(#1) It is an illusion that Arxiv is more useful than institutional repositories. The only reason it is more useful is because far more papers have been deposited there over the past 20 years — by authors (mostly physicists) who, unlike most other authors, deposit spontaneously, unmandated.

    Arxiv (or any other central repository) would have identical functionality (hence usefulness) if it harvested from institutional repositories rather than being deposited into directly.

    But the difference is that institutions are the universal provider of all research, in all disciplines, funded and unfunded, and they are in the best position to ensure that Green OA self-archiving mandates are complied with.

    (#7) Of course all Gold OA articles can and should be deposited in their author’s Institutional Repository too!

    (#8) Yes, of course metrics should be gathered and displayed at both the institutional repository and harvester level.

  4. Brian Says:

    I know this open access is an important thing for science, but isn’t there an excessive excess of access to your open assessment of the extent of actual open access on this exclusive blog on extraordinary accessories of extinct excessively large animals ?

  5. Mike Taylor Says:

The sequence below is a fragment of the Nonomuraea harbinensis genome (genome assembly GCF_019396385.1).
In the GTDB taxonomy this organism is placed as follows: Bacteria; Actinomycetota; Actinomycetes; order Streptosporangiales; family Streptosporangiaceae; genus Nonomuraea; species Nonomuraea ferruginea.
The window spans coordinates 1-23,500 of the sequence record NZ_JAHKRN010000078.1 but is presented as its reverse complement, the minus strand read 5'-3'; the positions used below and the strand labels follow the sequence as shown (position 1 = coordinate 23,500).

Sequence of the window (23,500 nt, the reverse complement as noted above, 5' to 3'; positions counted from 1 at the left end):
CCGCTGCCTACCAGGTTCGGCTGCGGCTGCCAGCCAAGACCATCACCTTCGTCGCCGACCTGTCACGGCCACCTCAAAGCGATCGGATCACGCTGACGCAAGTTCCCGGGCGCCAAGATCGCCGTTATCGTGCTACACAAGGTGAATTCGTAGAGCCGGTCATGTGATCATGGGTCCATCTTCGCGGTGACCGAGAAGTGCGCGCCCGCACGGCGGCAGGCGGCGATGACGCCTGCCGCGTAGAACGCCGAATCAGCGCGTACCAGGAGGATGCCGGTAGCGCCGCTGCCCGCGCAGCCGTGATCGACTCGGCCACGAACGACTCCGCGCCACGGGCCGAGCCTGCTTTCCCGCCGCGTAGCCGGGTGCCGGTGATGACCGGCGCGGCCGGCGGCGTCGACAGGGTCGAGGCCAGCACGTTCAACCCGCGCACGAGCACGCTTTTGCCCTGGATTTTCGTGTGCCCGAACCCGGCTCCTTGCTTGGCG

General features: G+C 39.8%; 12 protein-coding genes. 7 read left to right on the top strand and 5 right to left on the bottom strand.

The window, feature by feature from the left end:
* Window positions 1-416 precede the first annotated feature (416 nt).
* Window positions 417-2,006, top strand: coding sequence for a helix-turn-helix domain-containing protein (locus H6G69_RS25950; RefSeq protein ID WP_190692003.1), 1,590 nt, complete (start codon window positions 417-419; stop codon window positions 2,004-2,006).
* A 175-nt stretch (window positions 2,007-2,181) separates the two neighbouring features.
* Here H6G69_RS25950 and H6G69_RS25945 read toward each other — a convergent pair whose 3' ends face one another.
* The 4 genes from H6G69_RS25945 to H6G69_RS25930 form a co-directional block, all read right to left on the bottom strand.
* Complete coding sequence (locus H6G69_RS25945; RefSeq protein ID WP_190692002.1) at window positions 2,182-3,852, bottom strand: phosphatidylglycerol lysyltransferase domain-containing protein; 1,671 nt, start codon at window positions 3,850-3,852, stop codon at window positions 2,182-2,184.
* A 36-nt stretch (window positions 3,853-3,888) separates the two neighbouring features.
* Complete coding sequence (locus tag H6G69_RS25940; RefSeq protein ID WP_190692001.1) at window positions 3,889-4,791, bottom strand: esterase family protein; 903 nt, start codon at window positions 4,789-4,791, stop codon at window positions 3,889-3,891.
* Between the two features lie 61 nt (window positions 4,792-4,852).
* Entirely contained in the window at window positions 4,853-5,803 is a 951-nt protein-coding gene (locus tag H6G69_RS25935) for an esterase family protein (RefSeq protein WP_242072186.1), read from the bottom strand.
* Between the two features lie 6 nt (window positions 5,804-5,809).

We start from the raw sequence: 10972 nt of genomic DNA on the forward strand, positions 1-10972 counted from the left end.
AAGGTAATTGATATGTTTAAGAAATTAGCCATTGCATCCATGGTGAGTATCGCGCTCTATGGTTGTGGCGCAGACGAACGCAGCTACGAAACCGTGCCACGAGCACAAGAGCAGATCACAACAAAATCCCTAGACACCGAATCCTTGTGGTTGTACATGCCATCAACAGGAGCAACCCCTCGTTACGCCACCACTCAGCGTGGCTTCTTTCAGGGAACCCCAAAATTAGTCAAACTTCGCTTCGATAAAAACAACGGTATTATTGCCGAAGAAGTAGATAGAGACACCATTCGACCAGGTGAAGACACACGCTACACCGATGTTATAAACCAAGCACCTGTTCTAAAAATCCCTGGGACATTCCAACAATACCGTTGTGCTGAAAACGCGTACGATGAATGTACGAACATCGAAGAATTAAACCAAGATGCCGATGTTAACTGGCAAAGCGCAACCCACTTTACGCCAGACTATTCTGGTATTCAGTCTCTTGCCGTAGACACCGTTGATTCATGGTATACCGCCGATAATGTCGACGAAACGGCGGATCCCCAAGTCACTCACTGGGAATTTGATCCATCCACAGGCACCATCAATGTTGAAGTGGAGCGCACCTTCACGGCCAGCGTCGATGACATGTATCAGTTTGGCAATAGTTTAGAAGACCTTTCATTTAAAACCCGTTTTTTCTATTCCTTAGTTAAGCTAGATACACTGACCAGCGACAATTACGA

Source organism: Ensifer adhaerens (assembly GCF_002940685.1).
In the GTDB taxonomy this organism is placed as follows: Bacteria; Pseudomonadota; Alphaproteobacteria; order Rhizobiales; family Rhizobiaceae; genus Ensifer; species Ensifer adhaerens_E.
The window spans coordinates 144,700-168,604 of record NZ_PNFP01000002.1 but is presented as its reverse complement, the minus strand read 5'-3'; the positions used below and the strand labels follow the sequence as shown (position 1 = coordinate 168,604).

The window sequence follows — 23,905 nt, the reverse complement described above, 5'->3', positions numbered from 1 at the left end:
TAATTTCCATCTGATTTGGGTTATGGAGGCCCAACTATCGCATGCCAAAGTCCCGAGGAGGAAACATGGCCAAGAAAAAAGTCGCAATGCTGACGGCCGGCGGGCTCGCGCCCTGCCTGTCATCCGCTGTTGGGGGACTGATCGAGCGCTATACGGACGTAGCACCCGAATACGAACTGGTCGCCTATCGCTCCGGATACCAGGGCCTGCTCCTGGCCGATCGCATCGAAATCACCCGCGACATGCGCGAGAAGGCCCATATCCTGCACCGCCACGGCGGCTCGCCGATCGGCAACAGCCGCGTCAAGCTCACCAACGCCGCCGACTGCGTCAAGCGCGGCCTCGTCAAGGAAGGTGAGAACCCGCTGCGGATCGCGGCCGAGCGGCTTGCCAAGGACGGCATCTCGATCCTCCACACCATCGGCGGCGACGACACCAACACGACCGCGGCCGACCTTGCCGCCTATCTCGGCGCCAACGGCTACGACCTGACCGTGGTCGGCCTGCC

I’m not sure what point you’re making, Brian. Are you saying we’re writing too much about open access?

  6. C. Pahl Says:

    You probably answered this in another post, but isn’t it possible for both sides to win? It seems obvious to me that prestigious journals could still make lots of money if they provided open access to primary articles… They could still publish books for consumers. Why don’t they do this already? I mean, I would gladly pay $40 for a “Best of JVP 2009” anthology at Barnes and Noble. I realize that not everyone at B&N can probably pick up a “Best of Cell” collection and understand all of it, but from a business perspective, I think that just provides another opportunity to make profit, because you can diversify your product even more. Why not make “Layman’s Anthology of Cell 2012”, and sell it in the Science section of Powell’s, or on Amazon? Something like this would also make primary, new research more available to the public, which would be very excellent, but it would also provide a profit avenue for journal publishing companies that would not necessitate the exorbitant fees we currently have… Access to articles could be free, while the collections of work, etc. would cost a little bit of money, like regular books. I mean, JK Rowling didn’t make her money by selling 3 copies of Harry Potter at $1,000,000,000 per book, she made it by selling a lot of books to a lot of people at reasonable prices. I see no reason this thinking can’t apply to scientific publishers as well.

  7. Matt Wedel Says:

    I know this open access is an important thing for science, but isn’t there an excessive excess of access to your open assessment of the extent of actual open access on this exclusive blog on extraordinary accessories of extinct excessively large animals?

    One order of “extraordinary accessories of extinct excessively large animals” coming right up!

  8. […] sure we all remember the White House OSTP’s recent memo on open access — a huge step forward that extends an NIH-like Green OA policy to all US federally funded […]

  9. […] is the NSF’s rather belated response to the OSTP memo on Open Access, back in January 2013. This memo required all Federal agencies that spend $100 million in […]